The Works of the Rev. Jonathan Swift/Volume 5/An Account of the Death of Partridge the Almanack Maker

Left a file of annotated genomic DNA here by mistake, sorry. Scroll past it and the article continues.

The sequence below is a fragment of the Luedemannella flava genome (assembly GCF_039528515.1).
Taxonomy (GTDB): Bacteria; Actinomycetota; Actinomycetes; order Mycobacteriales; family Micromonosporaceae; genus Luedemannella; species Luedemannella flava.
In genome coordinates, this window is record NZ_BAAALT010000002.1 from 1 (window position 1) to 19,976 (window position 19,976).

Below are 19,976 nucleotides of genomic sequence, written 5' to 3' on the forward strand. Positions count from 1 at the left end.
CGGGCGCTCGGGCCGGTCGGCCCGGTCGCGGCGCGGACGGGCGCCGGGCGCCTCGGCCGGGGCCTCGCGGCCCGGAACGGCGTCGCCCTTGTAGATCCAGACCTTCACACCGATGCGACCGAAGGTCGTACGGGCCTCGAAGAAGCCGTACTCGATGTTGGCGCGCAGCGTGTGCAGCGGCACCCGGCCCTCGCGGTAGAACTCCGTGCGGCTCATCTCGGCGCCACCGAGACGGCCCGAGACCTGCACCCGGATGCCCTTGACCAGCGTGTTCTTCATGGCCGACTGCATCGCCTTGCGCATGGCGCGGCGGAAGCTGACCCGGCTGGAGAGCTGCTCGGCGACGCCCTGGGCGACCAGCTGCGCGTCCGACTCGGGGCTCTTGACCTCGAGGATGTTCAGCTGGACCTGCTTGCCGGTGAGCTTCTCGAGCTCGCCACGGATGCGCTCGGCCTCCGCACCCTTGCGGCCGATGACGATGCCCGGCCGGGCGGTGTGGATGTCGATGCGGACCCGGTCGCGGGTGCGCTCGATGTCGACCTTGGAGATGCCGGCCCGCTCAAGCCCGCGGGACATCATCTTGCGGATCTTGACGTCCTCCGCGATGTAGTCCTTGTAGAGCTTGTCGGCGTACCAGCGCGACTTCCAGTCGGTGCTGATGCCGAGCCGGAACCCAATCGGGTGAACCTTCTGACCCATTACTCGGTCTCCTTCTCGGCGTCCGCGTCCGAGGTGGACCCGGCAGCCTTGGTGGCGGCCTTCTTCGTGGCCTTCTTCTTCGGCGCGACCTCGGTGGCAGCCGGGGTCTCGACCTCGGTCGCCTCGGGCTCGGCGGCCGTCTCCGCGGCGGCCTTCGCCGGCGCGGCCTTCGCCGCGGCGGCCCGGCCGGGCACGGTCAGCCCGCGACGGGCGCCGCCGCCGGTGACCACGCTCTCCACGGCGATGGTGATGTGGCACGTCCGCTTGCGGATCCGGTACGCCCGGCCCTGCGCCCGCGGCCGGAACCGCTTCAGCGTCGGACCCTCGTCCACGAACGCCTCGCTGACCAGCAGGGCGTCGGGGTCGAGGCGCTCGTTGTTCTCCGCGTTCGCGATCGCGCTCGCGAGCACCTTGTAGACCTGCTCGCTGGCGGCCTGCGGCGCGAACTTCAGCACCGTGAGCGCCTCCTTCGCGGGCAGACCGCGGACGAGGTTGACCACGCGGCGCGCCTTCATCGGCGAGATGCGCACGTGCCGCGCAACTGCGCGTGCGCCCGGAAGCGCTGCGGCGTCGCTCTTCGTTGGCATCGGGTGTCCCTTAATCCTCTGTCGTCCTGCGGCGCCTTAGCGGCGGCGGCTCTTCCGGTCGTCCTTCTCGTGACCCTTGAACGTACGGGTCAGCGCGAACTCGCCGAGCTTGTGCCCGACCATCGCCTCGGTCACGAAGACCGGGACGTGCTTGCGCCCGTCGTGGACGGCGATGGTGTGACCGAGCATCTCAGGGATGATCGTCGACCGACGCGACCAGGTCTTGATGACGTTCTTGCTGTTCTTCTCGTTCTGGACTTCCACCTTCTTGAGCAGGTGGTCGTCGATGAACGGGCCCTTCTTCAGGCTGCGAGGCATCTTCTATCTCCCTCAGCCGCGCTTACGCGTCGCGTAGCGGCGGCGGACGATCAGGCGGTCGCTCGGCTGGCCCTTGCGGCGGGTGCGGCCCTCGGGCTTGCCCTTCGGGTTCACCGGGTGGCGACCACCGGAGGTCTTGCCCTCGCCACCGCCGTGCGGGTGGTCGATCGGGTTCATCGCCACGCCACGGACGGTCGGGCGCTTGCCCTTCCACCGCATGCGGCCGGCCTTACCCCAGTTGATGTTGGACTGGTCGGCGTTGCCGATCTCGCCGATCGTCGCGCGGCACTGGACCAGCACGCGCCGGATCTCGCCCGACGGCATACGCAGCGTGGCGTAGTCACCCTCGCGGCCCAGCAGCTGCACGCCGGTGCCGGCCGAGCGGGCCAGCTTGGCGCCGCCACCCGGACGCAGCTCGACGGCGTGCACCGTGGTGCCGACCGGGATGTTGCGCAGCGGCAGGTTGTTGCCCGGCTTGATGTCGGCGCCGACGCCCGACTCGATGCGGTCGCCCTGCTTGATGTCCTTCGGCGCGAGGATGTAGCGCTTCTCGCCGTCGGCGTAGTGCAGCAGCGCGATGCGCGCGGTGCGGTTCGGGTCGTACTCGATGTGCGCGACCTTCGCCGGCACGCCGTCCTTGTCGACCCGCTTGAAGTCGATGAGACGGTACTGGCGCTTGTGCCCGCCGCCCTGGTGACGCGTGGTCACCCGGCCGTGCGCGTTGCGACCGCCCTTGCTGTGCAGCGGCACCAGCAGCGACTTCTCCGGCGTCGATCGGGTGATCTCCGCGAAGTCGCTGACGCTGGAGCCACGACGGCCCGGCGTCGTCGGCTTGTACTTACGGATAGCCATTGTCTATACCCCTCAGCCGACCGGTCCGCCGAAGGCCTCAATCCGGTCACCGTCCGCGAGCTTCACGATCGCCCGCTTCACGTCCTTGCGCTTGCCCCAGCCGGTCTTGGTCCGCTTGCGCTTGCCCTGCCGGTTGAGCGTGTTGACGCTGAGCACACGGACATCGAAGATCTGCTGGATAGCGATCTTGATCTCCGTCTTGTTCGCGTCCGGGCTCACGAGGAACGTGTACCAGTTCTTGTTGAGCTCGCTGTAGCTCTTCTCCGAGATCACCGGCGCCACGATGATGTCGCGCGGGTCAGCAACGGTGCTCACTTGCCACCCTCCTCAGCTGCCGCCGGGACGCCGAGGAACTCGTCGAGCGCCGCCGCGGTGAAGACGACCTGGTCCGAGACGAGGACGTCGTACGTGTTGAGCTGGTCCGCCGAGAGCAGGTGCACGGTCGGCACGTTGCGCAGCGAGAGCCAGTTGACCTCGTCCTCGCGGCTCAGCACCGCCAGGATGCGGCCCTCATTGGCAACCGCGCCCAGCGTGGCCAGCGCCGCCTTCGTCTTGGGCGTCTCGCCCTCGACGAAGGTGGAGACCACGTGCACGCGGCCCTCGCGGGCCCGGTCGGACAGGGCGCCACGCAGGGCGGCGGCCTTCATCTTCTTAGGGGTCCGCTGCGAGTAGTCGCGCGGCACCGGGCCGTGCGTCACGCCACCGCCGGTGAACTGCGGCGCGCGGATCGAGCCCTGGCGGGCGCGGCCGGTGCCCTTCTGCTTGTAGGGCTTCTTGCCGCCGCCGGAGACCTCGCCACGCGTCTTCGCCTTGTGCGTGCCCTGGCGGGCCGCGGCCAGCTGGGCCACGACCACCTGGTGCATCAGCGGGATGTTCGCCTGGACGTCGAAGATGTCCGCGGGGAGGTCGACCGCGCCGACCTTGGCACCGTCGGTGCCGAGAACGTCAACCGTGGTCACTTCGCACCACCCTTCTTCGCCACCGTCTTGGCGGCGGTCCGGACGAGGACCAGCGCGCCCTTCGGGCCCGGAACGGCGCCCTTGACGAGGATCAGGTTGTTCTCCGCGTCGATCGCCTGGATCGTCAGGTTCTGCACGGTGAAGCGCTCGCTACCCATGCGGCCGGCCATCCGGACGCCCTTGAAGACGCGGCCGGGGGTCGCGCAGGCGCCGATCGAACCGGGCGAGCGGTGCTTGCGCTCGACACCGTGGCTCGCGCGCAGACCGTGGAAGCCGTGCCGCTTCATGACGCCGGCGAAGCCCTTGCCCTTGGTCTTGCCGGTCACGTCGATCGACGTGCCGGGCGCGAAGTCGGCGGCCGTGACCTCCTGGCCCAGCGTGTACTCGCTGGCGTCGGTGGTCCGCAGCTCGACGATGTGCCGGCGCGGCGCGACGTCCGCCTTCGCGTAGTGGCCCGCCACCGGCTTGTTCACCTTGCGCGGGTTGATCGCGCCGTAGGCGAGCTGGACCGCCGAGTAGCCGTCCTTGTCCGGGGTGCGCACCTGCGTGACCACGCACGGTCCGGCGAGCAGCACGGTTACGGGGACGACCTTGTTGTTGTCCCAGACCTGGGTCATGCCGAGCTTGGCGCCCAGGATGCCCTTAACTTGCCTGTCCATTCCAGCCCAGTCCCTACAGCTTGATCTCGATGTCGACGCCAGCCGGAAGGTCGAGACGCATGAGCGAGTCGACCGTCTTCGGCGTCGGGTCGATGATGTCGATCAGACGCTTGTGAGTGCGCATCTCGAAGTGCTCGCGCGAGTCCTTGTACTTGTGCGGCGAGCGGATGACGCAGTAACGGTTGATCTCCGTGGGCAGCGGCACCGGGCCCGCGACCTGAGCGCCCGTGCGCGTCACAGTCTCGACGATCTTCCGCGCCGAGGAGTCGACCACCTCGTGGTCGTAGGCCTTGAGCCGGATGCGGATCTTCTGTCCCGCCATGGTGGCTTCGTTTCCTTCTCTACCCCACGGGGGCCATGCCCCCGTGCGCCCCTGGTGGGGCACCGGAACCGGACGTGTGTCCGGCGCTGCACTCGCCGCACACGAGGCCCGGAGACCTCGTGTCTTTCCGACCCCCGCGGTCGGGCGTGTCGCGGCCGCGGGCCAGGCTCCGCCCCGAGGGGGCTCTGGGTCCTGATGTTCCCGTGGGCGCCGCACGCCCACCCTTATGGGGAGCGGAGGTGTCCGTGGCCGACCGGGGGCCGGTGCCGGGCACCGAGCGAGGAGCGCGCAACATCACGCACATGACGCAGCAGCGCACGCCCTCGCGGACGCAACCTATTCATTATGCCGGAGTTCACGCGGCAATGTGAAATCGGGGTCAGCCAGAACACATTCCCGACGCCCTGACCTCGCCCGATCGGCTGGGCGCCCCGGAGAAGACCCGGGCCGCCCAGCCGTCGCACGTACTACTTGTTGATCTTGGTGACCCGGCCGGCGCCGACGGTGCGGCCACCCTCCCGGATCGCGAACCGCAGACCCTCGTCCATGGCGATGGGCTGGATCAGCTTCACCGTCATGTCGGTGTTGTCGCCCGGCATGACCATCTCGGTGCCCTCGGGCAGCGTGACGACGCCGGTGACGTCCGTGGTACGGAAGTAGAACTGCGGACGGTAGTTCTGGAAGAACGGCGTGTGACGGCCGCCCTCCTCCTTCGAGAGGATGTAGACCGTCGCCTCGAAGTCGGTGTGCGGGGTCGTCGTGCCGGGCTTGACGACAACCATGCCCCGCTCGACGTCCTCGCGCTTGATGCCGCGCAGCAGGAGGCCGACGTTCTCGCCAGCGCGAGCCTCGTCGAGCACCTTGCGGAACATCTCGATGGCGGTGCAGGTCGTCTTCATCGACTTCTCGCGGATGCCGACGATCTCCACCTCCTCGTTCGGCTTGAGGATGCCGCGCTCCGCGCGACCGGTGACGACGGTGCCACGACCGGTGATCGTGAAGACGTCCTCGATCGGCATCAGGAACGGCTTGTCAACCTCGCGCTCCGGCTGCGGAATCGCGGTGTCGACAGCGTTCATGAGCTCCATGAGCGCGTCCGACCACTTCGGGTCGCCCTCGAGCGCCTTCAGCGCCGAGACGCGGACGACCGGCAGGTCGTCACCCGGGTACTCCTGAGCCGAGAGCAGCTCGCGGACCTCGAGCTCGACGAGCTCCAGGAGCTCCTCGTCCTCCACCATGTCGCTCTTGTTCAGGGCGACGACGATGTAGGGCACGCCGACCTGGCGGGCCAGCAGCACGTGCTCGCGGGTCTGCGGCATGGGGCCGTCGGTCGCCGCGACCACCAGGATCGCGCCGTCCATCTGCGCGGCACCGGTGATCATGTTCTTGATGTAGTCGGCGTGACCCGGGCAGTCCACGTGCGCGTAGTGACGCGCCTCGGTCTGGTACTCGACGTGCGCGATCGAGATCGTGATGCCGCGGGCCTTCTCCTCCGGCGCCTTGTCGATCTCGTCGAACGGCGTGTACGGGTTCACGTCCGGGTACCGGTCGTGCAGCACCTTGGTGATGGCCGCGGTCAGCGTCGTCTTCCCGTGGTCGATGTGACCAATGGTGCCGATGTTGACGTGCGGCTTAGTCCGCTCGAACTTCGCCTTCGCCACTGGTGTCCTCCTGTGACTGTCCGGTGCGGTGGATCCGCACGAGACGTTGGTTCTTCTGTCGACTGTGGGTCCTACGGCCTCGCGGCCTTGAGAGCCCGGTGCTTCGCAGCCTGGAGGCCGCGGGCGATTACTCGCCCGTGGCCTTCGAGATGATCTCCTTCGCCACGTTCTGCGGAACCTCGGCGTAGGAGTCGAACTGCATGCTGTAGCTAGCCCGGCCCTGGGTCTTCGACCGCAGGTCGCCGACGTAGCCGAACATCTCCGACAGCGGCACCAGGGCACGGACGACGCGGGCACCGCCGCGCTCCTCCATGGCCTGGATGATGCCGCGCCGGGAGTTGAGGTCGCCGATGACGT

IN obedience to your lordship's commands, as well as to satisfy my own curiosity, I have some days past inquired constantly after Partridge the almanackmaker, of whom it was foretold in Mr. Bickerstaff's Predictions, published about a month ago, that he should die the 29th instant about eleven at night of a raging fever. I had some sort of knowledge of him, when I was employed in the revenue, because he used every year to present me with his almanack, as he did other gentlemen, upon the score of some little gratuity we gave him. I saw him accidentally once or twice about ten days before he died, and observed he began very much to droop and languish, though I hear, his friends did not seem to apprehend him in any danger. About two or three days ago he grew ill, was confined first to his chamber, and in a few hours after to his bed, where Dr. Case[1], and Mrs. Kirleus[2] were sent for to visit, and to prescribe to him. Upon this intelligence, I sent thrice every day one servant or other to inquire after his health; and yesterday, about four in the afternoon, word was brought me, that he was past hopes: upon which I prevailed with myself to go and see him, partly out of commiseration, and I confess, partly out of curiosity. He knew me very well, seemed surprised at my condescension, and made me compliments upon it, as well as he could in the condition he was. The people about him said, he had been for some time delirious; but when I saw him, he had his understanding as well as ever I knew, and spoke strong and hearty, without any seeming uneasiness or constraint. After I had told him how sorry I was to see him in those melancholy circumstances, and said some other civilities, suitable to the occasion, I desired him to tell me freely and ingenuously, whether the predictions Mr. Bickerstaff had published relating to his death, had not too much affected and worked on his imagination. He confessed, he had often had it in his head, but never with much apprehension, till about a fortnight before; since which time it had the perpetual possession of his mind and thoughts, and he did verily believe was the true natural cause of his present distemper: for, said he, I am thoroughly persuaded, and I think I have very good reasons, that Mr. Bickerstaff spoke altogether by guess, and knew no more what will happen this year, than I did myself. I told him his discourse surprised me; and I would[3] be glad he were in a state of health to be able to tell me, what reason he had to be convinced of Mr. Bickerstaff's ignorance. He replied, I am a poor ignorant fellow, bred to a mean trade, yet I have sense enough to know, that all pretences of foretelling by astrology are deceits, for this manifest reason; because the wise and the learned, who can only judge whether there be any truth in this science, do all unanimously agree to laugh at and despise it; and none but the poor ignorant vulgar give it any credit, and that only upon the word of such silly wretches as I and my fellows, who can hardly write or read. I then asked him, why he had not calculated his own nativity, to see whether it agreed with Bickerstaff's prediction? at which he shook his head, and said, oh! sir, this is no time for jesting, but for repenting those fooleries, as I do now from the very bottom of my heart. By what I can gather from you, said I, the observations and predictions you printed with your almanacks, were mere impositions on the people. He replied, if it were otherwise, I should have the less to answer for. We have a common form for all those things; as to foretelling the weather, we never meddle with that, but leave it to the printer, who takes it out of any old almanack, as he thinks fit; the rest was my own invention to make my almanack sell, having a wife to maintain, and no other way to get my bread; for mending old shoes is a poor livelihood; and (added he, sighing) I wish I may not have done more mischief by my physick, than my astrology; though I had some good receipts from my grandmother, and my own compositions were such, as I thought could at least do no hurt.